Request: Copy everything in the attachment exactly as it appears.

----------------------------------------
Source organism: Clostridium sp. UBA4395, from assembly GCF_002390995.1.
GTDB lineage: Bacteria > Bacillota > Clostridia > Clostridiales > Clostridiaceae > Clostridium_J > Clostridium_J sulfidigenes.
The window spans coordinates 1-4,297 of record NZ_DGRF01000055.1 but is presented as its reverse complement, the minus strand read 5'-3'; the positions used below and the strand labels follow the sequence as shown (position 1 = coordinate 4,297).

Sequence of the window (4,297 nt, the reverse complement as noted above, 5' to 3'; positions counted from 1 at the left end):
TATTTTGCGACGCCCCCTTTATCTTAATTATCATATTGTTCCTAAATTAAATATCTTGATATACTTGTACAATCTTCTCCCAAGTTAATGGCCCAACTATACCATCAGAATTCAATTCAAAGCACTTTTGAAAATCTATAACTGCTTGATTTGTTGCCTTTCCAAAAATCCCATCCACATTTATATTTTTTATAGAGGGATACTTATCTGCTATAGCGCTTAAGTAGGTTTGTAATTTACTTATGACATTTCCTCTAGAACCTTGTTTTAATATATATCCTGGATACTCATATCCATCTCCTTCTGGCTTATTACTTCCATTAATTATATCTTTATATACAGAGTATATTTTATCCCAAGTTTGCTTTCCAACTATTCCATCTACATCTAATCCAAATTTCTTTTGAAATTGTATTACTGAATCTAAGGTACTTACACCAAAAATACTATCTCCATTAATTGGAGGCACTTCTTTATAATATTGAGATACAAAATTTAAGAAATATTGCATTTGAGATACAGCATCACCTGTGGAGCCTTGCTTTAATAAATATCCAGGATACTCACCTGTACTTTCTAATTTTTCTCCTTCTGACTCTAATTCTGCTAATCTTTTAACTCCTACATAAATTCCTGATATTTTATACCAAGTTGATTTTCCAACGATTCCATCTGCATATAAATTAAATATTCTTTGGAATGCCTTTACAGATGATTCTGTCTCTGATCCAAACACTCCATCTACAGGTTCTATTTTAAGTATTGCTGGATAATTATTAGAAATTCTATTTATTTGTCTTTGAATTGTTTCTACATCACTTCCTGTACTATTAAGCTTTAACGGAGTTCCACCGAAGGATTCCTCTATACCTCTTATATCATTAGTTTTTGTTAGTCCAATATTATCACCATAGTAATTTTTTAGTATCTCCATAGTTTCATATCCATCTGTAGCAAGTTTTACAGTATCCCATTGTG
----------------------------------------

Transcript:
Source organism: Clostridium sp. UBA4395, from assembly GCF_002390995.1.
GTDB lineage: Bacteria > Bacillota > Clostridia > Clostridiales > Clostridiaceae > Clostridium_J > Clostridium_J sulfidigenes.
The window spans coordinates 1-4,297 of record NZ_DGRF01000055.1 but is presented as its reverse complement, the minus strand read 5'-3'; the positions used below and the strand labels follow the sequence as shown (position 1 = coordinate 4,297).

Sequence of the window (4,297 nt, the reverse complement as noted above, 5' to 3'; positions counted from 1 at the left end):
TATTTTGCGACGCCCCCTTTATCTTAATTATCATATTGTTCCTAAATTAAATATCTTGATATACTTGTACAATCTTCTCCCAAGTTAATGGCCCAACTATACCATCAGAATTCAATTCAAAGCACTTTTGAAAATCTATAACTGCTTGATTTGTTGCCTTTCCAAAAATCCCATCCACATTTATATTTTTTATAGAGGGATACTTATCTGCTATAGCGCTTAAGTAGGTTTGTAATTTACTTATGACATTTCCTCTAGAACCTTGTTTTAATATATATCCTGGATACTCATATCCATCTCCTTCTGGCTTATTACTTCCATTAATTATATCTTTATATACAGAGTATATTTTATCCCAAGTTTGCTTTCCAACTATTCCATCTACATCTAATCCAAATTTCTTTTGAAATTGTATTACTGAATCTAAGGTACTTACACCAAAAATACTATCTCCATTAATTGGAGGCACTTCTTTATAATATTGAGATACAAAATTTAAGAAATATTGCATTTGAGATACAGCATCACCTGTGGAGCCTTGCTTTAATAAATATCCAGGATACTCACCTGTACTTTCTAATTTTTCTCCTTCTGACTCTAATTCTGCTAATCTTTTAACTCCTACATAAATTCCTGATATTTTATACCAAGTTGATTTTCCAACGATTCCATCTGCATATAAATTAAATATTCTTTGGAATGCCTTTACAGATGATTCTGTCTCTGATCCAAACACTCCATCTACAGGTTCTATTTTAAGTATTGCTGGATAATTATTAGAAATTCTATTTATTTGTCTTTGAATTGTTTCTACATCACTTCCTGTACTATTAAGCTTTAACGGAGTTCCACCGAAGGATTCCTCTATACCTCTTATATCATTAGTTTTTGTTAGTCCAATATTATCACCATAGTAATTTTTTAGTATCTCCATAGTTTCATATCCATCTGTAGCAAGTTTTACAGTATCCCATTGTG